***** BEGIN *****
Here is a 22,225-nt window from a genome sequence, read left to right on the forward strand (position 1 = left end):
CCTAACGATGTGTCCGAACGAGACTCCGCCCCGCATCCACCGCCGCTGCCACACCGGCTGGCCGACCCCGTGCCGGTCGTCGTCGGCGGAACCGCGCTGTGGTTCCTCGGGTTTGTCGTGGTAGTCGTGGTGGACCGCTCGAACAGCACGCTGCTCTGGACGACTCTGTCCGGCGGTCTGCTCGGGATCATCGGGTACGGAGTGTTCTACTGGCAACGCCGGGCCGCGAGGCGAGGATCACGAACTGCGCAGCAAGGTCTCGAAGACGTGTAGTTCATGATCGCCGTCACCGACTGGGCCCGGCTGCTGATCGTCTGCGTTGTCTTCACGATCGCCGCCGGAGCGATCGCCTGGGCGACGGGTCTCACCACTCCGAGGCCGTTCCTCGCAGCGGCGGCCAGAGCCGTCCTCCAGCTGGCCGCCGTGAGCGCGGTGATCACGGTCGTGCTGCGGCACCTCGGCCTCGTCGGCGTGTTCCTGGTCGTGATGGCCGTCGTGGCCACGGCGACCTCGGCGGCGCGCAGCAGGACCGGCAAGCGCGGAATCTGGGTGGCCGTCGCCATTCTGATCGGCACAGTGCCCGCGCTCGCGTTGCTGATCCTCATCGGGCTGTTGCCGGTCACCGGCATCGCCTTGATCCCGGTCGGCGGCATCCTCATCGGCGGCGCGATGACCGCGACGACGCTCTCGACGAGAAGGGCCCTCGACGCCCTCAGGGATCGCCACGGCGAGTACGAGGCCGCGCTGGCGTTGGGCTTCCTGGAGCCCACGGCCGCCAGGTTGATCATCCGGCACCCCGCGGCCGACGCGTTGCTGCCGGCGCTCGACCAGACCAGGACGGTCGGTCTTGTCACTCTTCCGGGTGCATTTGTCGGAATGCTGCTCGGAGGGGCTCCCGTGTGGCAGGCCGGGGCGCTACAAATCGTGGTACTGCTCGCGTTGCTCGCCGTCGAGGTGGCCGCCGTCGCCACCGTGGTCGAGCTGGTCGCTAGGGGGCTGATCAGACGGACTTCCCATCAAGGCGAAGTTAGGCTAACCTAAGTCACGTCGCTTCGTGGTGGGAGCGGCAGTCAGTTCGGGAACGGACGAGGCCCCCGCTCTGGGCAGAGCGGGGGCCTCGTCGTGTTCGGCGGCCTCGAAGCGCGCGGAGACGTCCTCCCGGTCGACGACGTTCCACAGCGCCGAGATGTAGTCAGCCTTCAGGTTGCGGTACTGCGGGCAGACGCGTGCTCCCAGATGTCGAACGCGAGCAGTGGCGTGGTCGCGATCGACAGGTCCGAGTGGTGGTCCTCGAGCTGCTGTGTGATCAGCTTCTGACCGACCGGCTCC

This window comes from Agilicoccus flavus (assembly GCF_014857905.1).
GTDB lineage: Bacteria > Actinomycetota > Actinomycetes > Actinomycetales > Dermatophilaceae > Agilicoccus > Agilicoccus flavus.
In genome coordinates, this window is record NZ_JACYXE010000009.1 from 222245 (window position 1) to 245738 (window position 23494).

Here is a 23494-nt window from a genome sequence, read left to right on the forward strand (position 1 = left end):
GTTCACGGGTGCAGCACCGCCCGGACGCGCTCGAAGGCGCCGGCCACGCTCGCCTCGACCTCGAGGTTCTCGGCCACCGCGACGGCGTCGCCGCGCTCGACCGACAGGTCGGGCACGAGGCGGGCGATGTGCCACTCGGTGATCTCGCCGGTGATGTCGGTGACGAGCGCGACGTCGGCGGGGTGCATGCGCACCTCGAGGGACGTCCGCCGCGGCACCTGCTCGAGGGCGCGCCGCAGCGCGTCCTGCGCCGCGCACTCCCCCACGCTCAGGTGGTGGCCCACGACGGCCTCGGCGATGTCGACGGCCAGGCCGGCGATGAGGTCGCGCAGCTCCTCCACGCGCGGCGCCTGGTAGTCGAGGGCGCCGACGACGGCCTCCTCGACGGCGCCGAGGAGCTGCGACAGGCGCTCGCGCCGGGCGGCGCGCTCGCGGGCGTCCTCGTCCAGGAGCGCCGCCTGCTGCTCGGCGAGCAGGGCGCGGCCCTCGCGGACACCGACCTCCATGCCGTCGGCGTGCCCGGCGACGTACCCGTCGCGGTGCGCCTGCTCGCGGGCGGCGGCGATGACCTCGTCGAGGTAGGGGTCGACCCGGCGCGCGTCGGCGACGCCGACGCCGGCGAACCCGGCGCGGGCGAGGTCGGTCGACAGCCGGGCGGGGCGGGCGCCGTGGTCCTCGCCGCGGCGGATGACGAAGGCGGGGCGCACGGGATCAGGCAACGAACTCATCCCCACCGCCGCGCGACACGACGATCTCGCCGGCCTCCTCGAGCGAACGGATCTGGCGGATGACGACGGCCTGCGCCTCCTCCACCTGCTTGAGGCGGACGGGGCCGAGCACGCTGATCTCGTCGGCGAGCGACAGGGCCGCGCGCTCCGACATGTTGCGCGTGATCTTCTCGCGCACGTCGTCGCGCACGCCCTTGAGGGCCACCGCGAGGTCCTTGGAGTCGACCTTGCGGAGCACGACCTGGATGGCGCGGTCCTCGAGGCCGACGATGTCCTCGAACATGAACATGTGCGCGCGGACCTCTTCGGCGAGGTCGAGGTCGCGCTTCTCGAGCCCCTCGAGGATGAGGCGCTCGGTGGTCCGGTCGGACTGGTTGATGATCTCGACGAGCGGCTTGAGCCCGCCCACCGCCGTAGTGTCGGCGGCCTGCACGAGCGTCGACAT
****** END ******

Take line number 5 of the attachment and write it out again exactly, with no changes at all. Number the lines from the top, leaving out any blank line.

In genome coordinates, this window is record NZ_JACYXE010000009.1 from 222245 (window position 1) to 245738 (window position 23494).